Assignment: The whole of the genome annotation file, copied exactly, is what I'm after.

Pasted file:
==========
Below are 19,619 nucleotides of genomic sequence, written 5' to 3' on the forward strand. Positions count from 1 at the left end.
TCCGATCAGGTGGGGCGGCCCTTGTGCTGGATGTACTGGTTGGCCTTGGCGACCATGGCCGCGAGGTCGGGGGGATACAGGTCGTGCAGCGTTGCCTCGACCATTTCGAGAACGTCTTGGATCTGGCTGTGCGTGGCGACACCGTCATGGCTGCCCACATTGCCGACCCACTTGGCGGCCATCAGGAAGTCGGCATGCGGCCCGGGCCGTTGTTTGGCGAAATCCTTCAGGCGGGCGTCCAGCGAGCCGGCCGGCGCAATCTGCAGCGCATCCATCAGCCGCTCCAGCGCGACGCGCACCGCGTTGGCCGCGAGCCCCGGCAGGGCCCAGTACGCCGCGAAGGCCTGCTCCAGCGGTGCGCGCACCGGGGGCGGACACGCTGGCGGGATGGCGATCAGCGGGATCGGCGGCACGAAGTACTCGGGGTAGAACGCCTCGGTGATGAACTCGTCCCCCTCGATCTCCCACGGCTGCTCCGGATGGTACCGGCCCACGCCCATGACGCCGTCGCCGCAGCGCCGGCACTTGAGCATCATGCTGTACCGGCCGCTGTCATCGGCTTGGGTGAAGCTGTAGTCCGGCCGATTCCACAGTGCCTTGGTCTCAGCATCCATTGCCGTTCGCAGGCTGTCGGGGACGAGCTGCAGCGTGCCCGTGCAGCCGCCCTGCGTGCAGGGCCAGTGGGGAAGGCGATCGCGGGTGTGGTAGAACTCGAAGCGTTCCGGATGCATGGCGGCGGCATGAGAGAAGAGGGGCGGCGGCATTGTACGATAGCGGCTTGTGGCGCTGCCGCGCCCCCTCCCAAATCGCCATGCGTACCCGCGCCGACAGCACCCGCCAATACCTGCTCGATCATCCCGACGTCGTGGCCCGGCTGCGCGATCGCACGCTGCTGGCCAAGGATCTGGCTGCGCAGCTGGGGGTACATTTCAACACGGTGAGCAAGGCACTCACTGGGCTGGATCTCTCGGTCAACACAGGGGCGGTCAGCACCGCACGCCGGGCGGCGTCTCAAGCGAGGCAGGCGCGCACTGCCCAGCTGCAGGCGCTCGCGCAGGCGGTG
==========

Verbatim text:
Below are 19,619 nucleotides of genomic sequence, written 5' to 3' on the forward strand. Positions count from 1 at the left end.
TCCGATCAGGTGGGGCGGCCCTTGTGCTGGATGTACTGGTTGGCCTTGGCGACCATGGCCGCGAGGTCGGGGGGATACAGGTCGTGCAGCGTTGCCTCGACCATTTCGAGAACGTCTTGGATCTGGCTGTGCGTGGCGACACCGTCATGGCTGCCCACATTGCCGACCCACTTGGCGGCCATCAGGAAGTCGGCATGCGGCCCGGGCCGTTGTTTGGCGAAATCCTTCAGGCGGGCGTCCAGCGAGCCGGCCGGCGCAATCTGCAGCGCATCCATCAGCCGCTCCAGCGCGACGCGCACCGCGTTGGCCGCGAGCCCCGGCAGGGCCCAGTACGCCGCGAAGGCCTGCTCCAGCGGTGCGCGCACCGGGGGCGGACACGCTGGCGGGATGGCGATCAGCGGGATCGGCGGCACGAAGTACTCGGGGTAGAACGCCTCGGTGATGAACTCGTCCCCCTCGATCTCCCACGGCTGCTCCGGATGGTACCGGCCCACGCCCATGACGCCGTCGCCGCAGCGCCGGCACTTGAGCATCATGCTGTACCGGCCGCTGTCATCGGCTTGGGTGAAGCTGTAGTCCGGCCGATTCCACAGTGCCTTGGTCTCAGCATCCATTGCCGTTCGCAGGCTGTCGGGGACGAGCTGCAGCGTGCCCGTGCAGCCGCCCTGCGTGCAGGGCCAGTGGGGAAGGCGATCGCGGGTGTGGTAGAACTCGAAGCGTTCCGGATGCATGGCGGCGGCATGAGAGAAGAGGGGCGGCGGCATTGTACGATAGCGGCTTGTGGCGCTGCCGCGCCCCCTCCCAAATCGCCATGCGTACCCGCGCCGACAGCACCCGCCAATACCTGCTCGATCATCCCGACGTCGTGGCCCGGCTGCGCGATCGCACGCTGCTGGCCAAGGATCTGGCTGCGCAGCTGGGGGTACATTTCAACACGGTGAGCAAGGCACTCACTGGGCTGGATCTCTCGGTCAACACAGGGGCGGTCAGCACCGCACGCCGGGCGGCGTCTCAAGCGAGGCAGGCGCGCACTGCCCAGCTGCAGGCGCTCGCGCAGGCGGTG